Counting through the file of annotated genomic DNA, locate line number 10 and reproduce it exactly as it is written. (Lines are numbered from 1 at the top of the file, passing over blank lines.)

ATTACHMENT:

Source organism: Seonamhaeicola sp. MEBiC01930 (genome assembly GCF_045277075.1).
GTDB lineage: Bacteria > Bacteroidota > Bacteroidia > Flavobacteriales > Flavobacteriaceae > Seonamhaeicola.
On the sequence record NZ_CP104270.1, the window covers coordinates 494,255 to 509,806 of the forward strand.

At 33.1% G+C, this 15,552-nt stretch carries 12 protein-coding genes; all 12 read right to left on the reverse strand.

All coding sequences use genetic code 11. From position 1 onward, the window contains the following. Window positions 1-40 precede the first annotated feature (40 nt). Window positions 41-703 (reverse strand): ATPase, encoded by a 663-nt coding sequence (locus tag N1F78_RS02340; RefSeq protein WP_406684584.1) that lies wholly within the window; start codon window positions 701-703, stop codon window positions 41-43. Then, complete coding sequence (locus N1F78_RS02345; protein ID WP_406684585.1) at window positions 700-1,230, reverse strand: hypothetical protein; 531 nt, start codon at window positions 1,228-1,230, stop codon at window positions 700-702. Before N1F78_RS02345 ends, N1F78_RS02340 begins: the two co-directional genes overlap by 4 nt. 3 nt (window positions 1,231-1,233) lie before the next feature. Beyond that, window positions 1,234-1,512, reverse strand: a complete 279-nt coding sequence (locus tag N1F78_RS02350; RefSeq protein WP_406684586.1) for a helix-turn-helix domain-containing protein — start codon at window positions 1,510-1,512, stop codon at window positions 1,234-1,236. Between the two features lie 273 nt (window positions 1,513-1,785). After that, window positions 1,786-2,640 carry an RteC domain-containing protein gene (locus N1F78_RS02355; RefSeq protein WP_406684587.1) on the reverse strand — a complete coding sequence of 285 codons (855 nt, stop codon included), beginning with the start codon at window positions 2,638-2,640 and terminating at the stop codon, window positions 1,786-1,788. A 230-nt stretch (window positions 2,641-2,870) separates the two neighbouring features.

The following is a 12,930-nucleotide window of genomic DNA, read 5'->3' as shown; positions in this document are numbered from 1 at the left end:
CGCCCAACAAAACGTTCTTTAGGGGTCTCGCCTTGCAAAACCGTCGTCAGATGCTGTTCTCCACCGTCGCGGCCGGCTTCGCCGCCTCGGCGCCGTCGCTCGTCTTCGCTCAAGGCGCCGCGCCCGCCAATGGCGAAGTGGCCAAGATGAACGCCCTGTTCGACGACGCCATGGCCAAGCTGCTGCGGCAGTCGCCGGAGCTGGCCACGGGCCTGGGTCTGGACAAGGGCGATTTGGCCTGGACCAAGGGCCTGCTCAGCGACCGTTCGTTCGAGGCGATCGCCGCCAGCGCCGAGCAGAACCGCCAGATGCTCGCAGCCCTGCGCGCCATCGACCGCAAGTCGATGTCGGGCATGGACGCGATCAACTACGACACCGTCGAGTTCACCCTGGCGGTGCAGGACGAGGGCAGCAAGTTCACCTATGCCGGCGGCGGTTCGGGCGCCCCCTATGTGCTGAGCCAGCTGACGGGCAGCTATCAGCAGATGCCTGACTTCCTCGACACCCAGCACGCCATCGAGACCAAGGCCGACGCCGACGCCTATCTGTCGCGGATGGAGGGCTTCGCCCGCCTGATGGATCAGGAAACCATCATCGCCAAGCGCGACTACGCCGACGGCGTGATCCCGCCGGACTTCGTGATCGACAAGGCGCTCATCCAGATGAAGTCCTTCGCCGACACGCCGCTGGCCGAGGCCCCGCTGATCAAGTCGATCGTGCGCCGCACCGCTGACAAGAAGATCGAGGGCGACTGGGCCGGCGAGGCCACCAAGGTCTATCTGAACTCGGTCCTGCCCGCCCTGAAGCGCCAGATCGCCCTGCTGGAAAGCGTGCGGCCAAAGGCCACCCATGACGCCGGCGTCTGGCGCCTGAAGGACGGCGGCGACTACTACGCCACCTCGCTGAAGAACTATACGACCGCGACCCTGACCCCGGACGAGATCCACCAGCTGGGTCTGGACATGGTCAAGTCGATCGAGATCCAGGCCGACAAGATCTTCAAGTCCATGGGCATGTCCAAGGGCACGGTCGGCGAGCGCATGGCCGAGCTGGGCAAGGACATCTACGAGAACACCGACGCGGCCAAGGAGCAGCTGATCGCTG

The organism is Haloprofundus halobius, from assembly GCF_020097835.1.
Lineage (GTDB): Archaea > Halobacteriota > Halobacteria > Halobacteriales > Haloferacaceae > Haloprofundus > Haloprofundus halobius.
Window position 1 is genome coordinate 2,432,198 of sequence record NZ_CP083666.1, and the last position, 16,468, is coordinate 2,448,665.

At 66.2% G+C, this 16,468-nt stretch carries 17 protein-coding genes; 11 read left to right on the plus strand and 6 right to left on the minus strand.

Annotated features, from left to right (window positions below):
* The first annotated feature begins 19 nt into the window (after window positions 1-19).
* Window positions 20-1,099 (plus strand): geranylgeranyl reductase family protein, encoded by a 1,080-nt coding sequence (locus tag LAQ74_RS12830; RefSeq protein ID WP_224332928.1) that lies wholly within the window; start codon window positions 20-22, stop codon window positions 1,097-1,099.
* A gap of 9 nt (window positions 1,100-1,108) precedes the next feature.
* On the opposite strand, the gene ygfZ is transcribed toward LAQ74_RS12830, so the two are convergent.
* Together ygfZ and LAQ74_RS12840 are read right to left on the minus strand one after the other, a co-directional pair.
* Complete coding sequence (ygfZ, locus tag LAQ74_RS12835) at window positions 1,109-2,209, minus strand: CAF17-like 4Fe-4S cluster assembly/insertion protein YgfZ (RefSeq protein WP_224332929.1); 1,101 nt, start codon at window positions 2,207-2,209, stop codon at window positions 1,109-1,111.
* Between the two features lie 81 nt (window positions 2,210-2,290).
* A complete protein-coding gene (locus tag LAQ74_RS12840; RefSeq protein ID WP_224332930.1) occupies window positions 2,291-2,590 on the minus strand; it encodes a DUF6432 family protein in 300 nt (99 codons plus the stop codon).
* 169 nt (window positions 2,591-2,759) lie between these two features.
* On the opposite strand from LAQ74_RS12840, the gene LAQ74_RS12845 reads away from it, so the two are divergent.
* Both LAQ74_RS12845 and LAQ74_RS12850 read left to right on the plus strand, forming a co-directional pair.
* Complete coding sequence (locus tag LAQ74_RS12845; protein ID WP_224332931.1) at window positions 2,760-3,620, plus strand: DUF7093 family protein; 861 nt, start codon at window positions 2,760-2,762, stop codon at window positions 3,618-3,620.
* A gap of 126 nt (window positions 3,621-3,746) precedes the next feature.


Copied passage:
Window position 1 is genome coordinate 2,432,198 of sequence record NZ_CP083666.1, and the last position, 16,468, is coordinate 2,448,665.